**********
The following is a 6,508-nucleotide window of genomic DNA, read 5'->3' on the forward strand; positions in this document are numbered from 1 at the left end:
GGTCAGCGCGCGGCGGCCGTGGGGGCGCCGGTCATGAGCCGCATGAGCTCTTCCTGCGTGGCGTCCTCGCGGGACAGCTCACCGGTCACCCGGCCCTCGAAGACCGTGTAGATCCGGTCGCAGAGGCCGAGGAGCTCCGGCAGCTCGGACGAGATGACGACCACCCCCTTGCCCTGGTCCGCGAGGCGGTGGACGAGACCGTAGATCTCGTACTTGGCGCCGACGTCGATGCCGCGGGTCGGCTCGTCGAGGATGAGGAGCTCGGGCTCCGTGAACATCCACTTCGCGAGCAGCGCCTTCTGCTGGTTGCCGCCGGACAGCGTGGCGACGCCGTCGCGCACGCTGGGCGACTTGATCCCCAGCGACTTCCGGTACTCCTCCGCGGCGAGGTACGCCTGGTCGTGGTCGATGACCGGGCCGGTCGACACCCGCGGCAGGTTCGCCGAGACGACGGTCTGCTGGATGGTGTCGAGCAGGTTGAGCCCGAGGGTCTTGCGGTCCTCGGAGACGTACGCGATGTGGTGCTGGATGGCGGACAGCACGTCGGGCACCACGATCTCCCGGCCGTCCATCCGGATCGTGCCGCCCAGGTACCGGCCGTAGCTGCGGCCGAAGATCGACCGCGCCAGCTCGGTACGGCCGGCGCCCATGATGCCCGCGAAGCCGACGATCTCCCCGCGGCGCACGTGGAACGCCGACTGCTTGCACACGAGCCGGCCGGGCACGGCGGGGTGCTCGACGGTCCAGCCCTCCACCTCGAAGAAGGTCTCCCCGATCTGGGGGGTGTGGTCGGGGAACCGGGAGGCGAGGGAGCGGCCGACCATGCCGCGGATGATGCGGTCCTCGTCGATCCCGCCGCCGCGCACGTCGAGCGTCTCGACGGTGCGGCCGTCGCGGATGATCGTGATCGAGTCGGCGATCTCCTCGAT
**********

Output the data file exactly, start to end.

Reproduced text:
The following is a 6,508-nucleotide window of genomic DNA, read 5'->3' on the forward strand; positions in this document are numbered from 1 at the left end:
GGTCAGCGCGCGGCGGCCGTGGGGGCGCCGGTCATGAGCCGCATGAGCTCTTCCTGCGTGGCGTCCTCGCGGGACAGCTCACCGGTCACCCGGCCCTCGAAGACCGTGTAGATCCGGTCGCAGAGGCCGAGGAGCTCCGGCAGCTCGGACGAGATGACGACCACCCCCTTGCCCTGGTCCGCGAGGCGGTGGACGAGACCGTAGATCTCGTACTTGGCGCCGACGTCGATGCCGCGGGTCGGCTCGTCGAGGATGAGGAGCTCGGGCTCCGTGAACATCCACTTCGCGAGCAGCGCCTTCTGCTGGTTGCCGCCGGACAGCGTGGCGACGCCGTCGCGCACGCTGGGCGACTTGATCCCCAGCGACTTCCGGTACTCCTCCGCGGCGAGGTACGCCTGGTCGTGGTCGATGACCGGGCCGGTCGACACCCGCGGCAGGTTCGCCGAGACGACGGTCTGCTGGATGGTGTCGAGCAGGTTGAGCCCGAGGGTCTTGCGGTCCTCGGAGACGTACGCGATGTGGTGCTGGATGGCGGACAGCACGTCGGGCACCACGATCTCCCGGCCGTCCATCCGGATCGTGCCGCCCAGGTACCGGCCGTAGCTGCGGCCGAAGATCGACCGCGCCAGCTCGGTACGGCCGGCGCCCATGATGCCCGCGAAGCCGACGATCTCCCCGCGGCGCACGTGGAACGCCGACTGCTTGCACACGAGCCGGCCGGGCACGGCGGGGTGCTCGACGGTCCAGCCCTCCACCTCGAAGAAGGTCTCCCCGATCTGGGGGGTGTGGTCGGGGAACCGGGAGGCGAGGGAGCGGCCGACCATGCCGCGGATGATGCGGTCCTCGTCGATCCCGCCGCCGCGCACGTCGAGCGTCTCGACGGTGCGGCCGTCGCGGATGATCGTGATCGAGTCGGCGATCTCCTCGAT